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For the dough:
  • 1 tablespoon dry yeast
  • 2 1/2 teaspoons salt
  • 1/4 cup olive oil, plus more for the bowl
  • 3 1/2 cups high-gluten flour
  • 1 cup water
For the sauce:
  • 1 large Spanish onion, finely chopped
  • 8 ounces pomace olive oil
  • 1 cup vodka, preferably Tito's
  • 1 #10 can peeled tomatoes, coarsely ground in a food mill or smashed by hand
  • 2 quarts heavy cream
  • 1/2 stick butter
  • 8 ounces grated Pecorino-Romano cheese
  • 3 pinches salt
  • 3 pinches pepper
  • 1 pinch oregano
  • 2 tablespoons of freshly chopped Italian parsley
  • 5 ounces fresh mozzarella, shredded or cut into small pieces


In a large bowl, combine 1 cup water with the yeast, salt and oil. The salt is gonna give it great taste and color and the oil provides the great texture. Then add the flour—mix it by hand until it forms a ball and looks smooth. Take it out of the bowl, add a little oil to the bowl, then place the dough ball back into the bowl (the oil will keep it from sticking). Cover the bowl with a dishtowel or something that will allow the dough to breath. Give it an hour; it should double in size.

While the dough is proofing, let’s get your sauce and toppings ready.

In a food processor, chop onions until a paste consistency is reached. In a medium saucepot over medium high heat, sauté the onions and olive oil until onions begin to brown. Add the vodka and cook for two minutes, or until reduced and alcohol is cooked off. Add the tomatoes and cook on medium high heat for 15 minutes. Add the heavy cream, butter, Pecorino Romano cheese, salt, pepper, oregano and parsley, and bring to a boil.

To convert your home oven, you’re gonna need a pizza stone. Don’t have one? You can use quarry tiles. Go to Home Depot, buy a box of quarry tiles, put your oven rack all the way to the bottom and lay your stone or quarry tile over the rack. The stone needs to be heated all the way through before putting your pizza on it; otherwise you’ll end up with a cooked top and a soggy bottom. Turn your oven up as high as it goes—we’re talking 550-600°F. Let it preheat for at least an hour.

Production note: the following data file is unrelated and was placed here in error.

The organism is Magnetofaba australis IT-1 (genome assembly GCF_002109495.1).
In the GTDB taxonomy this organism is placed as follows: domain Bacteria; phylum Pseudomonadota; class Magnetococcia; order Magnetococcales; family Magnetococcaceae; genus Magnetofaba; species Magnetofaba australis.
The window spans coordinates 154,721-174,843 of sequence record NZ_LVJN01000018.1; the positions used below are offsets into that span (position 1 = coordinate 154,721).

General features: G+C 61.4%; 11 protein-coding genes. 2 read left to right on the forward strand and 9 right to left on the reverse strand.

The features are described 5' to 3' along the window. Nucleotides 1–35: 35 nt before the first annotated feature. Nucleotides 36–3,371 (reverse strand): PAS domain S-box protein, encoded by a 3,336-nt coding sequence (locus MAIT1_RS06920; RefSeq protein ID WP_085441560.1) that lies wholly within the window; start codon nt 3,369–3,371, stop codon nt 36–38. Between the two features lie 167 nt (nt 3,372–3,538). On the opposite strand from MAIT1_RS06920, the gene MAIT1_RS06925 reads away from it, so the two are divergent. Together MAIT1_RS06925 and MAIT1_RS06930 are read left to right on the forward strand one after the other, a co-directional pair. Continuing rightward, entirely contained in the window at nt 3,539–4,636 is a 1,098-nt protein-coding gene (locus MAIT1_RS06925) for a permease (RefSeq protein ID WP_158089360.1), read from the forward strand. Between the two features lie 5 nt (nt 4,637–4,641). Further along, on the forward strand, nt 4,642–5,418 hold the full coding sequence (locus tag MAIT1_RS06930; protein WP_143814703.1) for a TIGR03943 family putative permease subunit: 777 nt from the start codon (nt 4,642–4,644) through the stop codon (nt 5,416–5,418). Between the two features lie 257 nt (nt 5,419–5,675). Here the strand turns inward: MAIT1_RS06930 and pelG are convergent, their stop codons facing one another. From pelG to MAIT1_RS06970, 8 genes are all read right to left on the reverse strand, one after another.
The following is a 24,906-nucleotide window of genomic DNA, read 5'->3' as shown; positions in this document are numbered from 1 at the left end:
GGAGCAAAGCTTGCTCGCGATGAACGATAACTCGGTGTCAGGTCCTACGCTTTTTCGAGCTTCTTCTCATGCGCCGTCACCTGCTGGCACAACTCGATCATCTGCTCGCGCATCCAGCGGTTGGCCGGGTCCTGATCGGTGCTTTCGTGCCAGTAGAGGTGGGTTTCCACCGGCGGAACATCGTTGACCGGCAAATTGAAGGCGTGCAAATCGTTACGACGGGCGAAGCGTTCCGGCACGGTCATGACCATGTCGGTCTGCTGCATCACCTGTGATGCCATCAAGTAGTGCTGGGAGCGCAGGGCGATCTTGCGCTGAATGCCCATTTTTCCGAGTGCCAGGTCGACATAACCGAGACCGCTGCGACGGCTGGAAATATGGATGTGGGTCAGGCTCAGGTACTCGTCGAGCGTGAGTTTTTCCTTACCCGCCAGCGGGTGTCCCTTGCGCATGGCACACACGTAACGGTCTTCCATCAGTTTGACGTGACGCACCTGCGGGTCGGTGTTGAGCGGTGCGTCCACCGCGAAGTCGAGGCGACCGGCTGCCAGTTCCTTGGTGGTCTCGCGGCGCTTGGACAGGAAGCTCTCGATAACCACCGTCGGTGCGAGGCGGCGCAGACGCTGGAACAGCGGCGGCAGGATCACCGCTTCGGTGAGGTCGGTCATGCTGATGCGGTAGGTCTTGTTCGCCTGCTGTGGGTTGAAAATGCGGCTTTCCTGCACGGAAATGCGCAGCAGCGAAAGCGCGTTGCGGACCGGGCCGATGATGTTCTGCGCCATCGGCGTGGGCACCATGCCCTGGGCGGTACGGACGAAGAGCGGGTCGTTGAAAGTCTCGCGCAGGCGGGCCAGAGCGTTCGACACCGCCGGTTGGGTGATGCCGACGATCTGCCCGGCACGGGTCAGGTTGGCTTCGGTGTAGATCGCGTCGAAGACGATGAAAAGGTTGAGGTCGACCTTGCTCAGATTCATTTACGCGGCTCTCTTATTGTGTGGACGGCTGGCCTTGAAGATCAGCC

Now you’re going to need what we call a “peel” to get your pie into the oven. If you don’t have one, that’s ok; you can use the top of any pizza box or any other piece of cardboard that’s at least 16-by-16-inches. First, flour your peel and start stretching your dough. Start by pressing down your dough from the outside and working your way into the middle. Try not to take all of the air out of it. Once it’s flattened, pick it up and gently toss it back and forth. Try not to let the center get thin. It’s important that the dough is even. Stretch it into about a 16-inch circle, then put it on the floured peel and using a pizza cutter, cut the dough into a circle with about a 12 to 14 inch diameter, depending on your oven size.

Spread the top of your dough with your sauce and cheese. Carefully slide the pizza on top of your pizza stone or tiles and let it cook for about 12 to 15 minutes, until it looks like all the cheese has melted and has started to brown. While it’s cooking, jump in your car, drive in reverse to the nearest store that sells Coca-Cola, run in and yell, “Yo! Where’s the Coca-Cola at?” Grab your bottle, pay the guy, get in your car and punch it home while blasting Frank Sinatra’s “New York, New York.” Take the pizza out of the oven, let it cool, get a pizza cutter, cut it up, sprinkle the grated cheese, drizzle olive oil on top, pour some Coke over ice — cause the ice cuts the Coke — and enjoy. See that? We saved you a trip to New York. But when you do come to New York, make sure you come to Artichoke Pizza and ask for Fran and Sal.